I think we can all agree that urban regeneration in UK cities has been a double edged sword and that whilst some areas/communities/residents have benefited others have not which has led to increasing inequality and relative poverty. What we need is a more inclusive regeneration strategy as regeneration attempts over the last few decades have not resulted in the trickle down development contained in the rhetoric. We need to find ways of delivering regeneration strategies that produce good sustainable employment with living wages, provide deprived communities with much needed improvements in service infrastructure and which include local residents at each stage in the consultation process. We are getting there but slowly – these things take time, there is no simple solution or so we thought. Enter the Policy Exchange people.

The Policy Exhange is an independent right wing think tank which has close ties with the Conservative Party. So what is their solution to the complex issue of the regeneration of UK cities, particularly in the North: people in Northern cities which are ‘beyond revival’ like Manchester, Leeds, Liverpool, Sunderland and Bradford should move to ‘the hubs of the twenty-first century’, namely Cambridge, Oxford and London to stop them becoming trapped in poorer areas and because these places have a better prospect of offering them the standards of living to which they aspire. What?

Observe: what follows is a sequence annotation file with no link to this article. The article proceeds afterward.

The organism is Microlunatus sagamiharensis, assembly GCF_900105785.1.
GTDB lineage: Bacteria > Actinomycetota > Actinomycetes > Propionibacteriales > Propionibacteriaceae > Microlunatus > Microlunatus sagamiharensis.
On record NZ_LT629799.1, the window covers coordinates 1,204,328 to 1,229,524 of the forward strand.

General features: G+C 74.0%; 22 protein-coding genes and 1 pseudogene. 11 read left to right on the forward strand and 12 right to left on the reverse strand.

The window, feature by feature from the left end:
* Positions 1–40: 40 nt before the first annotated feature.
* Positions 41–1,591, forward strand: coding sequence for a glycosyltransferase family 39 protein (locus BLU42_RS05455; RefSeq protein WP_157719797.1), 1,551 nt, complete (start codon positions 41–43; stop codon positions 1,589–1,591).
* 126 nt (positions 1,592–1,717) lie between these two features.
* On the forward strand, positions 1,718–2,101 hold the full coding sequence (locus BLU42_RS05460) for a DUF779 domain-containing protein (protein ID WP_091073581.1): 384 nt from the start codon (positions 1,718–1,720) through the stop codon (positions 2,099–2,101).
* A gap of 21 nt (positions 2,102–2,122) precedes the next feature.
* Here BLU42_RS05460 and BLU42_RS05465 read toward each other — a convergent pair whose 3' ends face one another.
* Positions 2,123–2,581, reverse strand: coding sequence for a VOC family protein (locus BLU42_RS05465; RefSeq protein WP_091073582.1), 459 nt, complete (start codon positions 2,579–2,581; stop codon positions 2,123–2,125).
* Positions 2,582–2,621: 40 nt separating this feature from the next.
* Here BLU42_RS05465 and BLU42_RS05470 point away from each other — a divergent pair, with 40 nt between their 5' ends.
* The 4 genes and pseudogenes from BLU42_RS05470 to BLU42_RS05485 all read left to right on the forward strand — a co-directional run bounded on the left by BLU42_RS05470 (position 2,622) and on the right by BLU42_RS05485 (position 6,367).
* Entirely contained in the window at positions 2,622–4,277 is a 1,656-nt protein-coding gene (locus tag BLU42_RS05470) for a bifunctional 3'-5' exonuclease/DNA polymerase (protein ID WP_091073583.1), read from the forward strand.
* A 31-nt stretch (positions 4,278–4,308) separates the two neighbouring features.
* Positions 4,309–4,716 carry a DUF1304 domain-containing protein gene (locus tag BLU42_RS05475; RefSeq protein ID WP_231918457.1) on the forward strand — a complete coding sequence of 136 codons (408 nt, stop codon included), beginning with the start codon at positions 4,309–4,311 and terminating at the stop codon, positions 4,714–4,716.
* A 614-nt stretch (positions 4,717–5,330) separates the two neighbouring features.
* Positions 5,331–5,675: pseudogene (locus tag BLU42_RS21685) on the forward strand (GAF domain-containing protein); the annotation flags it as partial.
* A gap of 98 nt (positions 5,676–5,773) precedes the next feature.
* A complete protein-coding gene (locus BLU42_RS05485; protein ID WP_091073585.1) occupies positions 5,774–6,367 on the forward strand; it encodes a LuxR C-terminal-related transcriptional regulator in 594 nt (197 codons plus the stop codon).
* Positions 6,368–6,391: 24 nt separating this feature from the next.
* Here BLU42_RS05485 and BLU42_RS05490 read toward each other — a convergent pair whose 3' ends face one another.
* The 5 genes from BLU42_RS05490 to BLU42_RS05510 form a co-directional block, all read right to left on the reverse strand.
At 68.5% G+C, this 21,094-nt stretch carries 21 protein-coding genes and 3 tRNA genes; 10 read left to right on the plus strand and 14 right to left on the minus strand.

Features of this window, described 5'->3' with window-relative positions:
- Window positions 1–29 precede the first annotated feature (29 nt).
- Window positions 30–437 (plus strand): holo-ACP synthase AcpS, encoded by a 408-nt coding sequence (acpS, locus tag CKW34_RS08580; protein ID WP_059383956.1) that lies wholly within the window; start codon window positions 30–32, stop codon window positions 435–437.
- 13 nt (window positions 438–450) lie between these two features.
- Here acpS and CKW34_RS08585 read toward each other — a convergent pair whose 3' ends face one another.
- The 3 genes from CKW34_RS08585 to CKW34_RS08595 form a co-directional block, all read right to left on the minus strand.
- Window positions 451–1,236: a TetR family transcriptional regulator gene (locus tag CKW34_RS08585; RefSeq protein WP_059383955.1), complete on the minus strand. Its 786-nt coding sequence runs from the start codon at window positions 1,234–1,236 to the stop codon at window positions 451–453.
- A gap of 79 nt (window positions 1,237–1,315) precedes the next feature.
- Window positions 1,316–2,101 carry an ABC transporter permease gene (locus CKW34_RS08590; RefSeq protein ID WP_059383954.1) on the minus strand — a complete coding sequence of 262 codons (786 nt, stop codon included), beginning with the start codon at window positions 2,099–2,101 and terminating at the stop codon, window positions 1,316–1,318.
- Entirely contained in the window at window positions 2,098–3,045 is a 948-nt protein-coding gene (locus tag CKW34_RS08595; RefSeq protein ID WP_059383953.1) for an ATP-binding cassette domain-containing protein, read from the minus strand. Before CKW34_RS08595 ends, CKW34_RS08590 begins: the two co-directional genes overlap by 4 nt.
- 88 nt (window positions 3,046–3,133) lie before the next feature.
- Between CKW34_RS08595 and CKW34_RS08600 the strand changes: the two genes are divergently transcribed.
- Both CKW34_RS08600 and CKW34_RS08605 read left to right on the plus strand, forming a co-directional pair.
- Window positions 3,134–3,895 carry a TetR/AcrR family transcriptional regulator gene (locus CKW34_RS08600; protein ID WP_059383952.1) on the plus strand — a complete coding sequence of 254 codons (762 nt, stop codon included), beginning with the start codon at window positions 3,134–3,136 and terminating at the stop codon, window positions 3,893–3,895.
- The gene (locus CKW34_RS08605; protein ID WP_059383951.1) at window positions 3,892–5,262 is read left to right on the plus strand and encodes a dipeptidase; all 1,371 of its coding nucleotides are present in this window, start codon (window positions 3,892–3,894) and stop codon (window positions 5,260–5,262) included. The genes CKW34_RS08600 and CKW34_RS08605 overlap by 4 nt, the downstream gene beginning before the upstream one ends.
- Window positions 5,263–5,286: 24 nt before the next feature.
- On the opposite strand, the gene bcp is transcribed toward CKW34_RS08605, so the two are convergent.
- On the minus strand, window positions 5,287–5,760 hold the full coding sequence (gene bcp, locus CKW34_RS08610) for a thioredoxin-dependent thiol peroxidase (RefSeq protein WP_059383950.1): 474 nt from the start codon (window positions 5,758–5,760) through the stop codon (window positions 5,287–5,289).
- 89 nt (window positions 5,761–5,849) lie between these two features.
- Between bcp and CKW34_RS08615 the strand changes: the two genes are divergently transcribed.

The basic premise of the Policy Exchange’s report is that we need to think about alternative regeneration policies given that billions of pounds has been spent on regeneration in these (and other) places but they show little sign of improvement on a range of inequality and deprivation indicators. The solution, according to the Policy Exchange, is to relax planning laws in the South East and allow these cities to grow outwards to accomodate a migration of people from ‘failing’ Northern towns and cities. For those who are old enough this may sound vaguely familiar. Thats right it takes us back to the days of Norman Tebbit when he told people in the North to ‘get on their bikes’. This Policy Exchange report suggests a similar course of action for people living in Northern towns and cities who ‘have lost their raison d’etre’ because of decline in shipping and manufacturing in these places. 

There are however a couple of sticking points: (i) people are not economic units that can just move around at will; (ii) the South East is already overheated and overpopulated without hundreds of thousands of Northerners descending upon it; (iii) there have been successes on the ground in Northern cities such as Manchester and Liverpool which we can learn from; (iv) there has already been furore about green belt development in the South regarding developments on a much smaller scale than the one proposed; and (v) things are a lot more complex than suggesting that Northerners would be better off moving South and that Northern areas would benefit from a reduced population. In fact just saying it out loud sounds ridiculous or to quote Peter Kilfoyle the MP for Liverpool Walton its ‘bizarre’ and ‘unrealistic’. In sum this idea may work if it wasn’t for the sheer political, economic, social and environmental infeasibility of it all.